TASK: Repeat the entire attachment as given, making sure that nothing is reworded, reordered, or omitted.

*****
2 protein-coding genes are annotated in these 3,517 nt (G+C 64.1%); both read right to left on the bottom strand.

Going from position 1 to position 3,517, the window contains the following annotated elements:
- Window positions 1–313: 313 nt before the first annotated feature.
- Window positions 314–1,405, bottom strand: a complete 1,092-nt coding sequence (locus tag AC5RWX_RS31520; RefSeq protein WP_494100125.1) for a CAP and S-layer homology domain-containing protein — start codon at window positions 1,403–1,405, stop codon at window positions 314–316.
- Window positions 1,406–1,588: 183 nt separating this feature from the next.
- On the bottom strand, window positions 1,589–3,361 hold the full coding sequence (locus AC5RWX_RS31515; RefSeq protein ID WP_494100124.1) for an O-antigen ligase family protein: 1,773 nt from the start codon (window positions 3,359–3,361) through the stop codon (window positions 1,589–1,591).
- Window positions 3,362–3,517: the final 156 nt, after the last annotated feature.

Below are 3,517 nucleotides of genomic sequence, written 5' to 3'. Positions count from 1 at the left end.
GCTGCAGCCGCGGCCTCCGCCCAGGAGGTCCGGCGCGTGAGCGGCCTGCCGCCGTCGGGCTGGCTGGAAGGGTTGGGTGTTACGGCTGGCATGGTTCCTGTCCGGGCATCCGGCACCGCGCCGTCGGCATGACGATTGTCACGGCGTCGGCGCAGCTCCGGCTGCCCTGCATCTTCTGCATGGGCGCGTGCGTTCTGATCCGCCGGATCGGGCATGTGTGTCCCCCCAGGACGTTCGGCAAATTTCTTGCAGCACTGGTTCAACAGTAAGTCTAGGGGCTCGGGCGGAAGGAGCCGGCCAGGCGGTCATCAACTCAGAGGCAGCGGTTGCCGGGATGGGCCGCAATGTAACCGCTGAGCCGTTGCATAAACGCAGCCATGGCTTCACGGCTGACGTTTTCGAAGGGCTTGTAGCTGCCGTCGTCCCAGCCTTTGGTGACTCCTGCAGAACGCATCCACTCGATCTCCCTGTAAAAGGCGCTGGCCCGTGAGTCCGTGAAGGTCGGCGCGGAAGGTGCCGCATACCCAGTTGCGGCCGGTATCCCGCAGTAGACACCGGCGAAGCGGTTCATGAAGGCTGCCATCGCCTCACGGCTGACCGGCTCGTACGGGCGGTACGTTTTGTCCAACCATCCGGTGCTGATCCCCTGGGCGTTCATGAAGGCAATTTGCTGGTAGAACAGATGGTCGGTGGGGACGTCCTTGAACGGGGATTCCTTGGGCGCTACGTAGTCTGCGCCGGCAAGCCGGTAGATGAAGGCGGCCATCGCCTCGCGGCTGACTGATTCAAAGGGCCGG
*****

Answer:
2 protein-coding genes are annotated in these 3,517 nt (G+C 64.1%); both read right to left on the bottom strand.

Going from position 1 to position 3,517, the window contains the following annotated elements:
- Window positions 1–313: 313 nt before the first annotated feature.
- Window positions 314–1,405, bottom strand: a complete 1,092-nt coding sequence (locus tag AC5RWX_RS31520; RefSeq protein WP_494100125.1) for a CAP and S-layer homology domain-containing protein — start codon at window positions 1,403–1,405, stop codon at window positions 314–316.
- Window positions 1,406–1,588: 183 nt separating this feature from the next.
- On the bottom strand, window positions 1,589–3,361 hold the full coding sequence (locus AC5RWX_RS31515; RefSeq protein ID WP_494100124.1) for an O-antigen ligase family protein: 1,773 nt from the start codon (window positions 3,359–3,361) through the stop codon (window positions 1,589–1,591).
- Window positions 3,362–3,517: the final 156 nt, after the last annotated feature.

Below are 3,517 nucleotides of genomic sequence, written 5' to 3'. Positions count from 1 at the left end.
GCTGCAGCCGCGGCCTCCGCCCAGGAGGTCCGGCGCGTGAGCGGCCTGCCGCCGTCGGGCTGGCTGGAAGGGTTGGGTGTTACGGCTGGCATGGTTCCTGTCCGGGCATCCGGCACCGCGCCGTCGGCATGACGATTGTCACGGCGTCGGCGCAGCTCCGGCTGCCCTGCATCTTCTGCATGGGCGCGTGCGTTCTGATCCGCCGGATCGGGCATGTGTGTCCCCCCAGGACGTTCGGCAAATTTCTTGCAGCACTGGTTCAACAGTAAGTCTAGGGGCTCGGGCGGAAGGAGCCGGCCAGGCGGTCATCAACTCAGAGGCAGCGGTTGCCGGGATGGGCCGCAATGTAACCGCTGAGCCGTTGCATAAACGCAGCCATGGCTTCACGGCTGACGTTTTCGAAGGGCTTGTAGCTGCCGTCGTCCCAGCCTTTGGTGACTCCTGCAGAACGCATCCACTCGATCTCCCTGTAAAAGGCGCTGGCCCGTGAGTCCGTGAAGGTCGGCGCGGAAGGTGCCGCATACCCAGTTGCGGCCGGTATCCCGCAGTAGACACCGGCGAAGCGGTTCATGAAGGCTGCCATCGCCTCACGGCTGACCGGCTCGTACGGGCGGTACGTTTTGTCCAACCATCCGGTGCTGATCCCCTGGGCGTTCATGAAGGCAATTTGCTGGTAGAACAGATGGTCGGTGGGGACGTCCTTGAACGGGGATTCCTTGGGCGCTACGTAGTCTGCGCCGGCAAGCCGGTAGATGAAGGCGGCCATCGCCTCGCGGCTGACTGATTCAAAGGGCCGG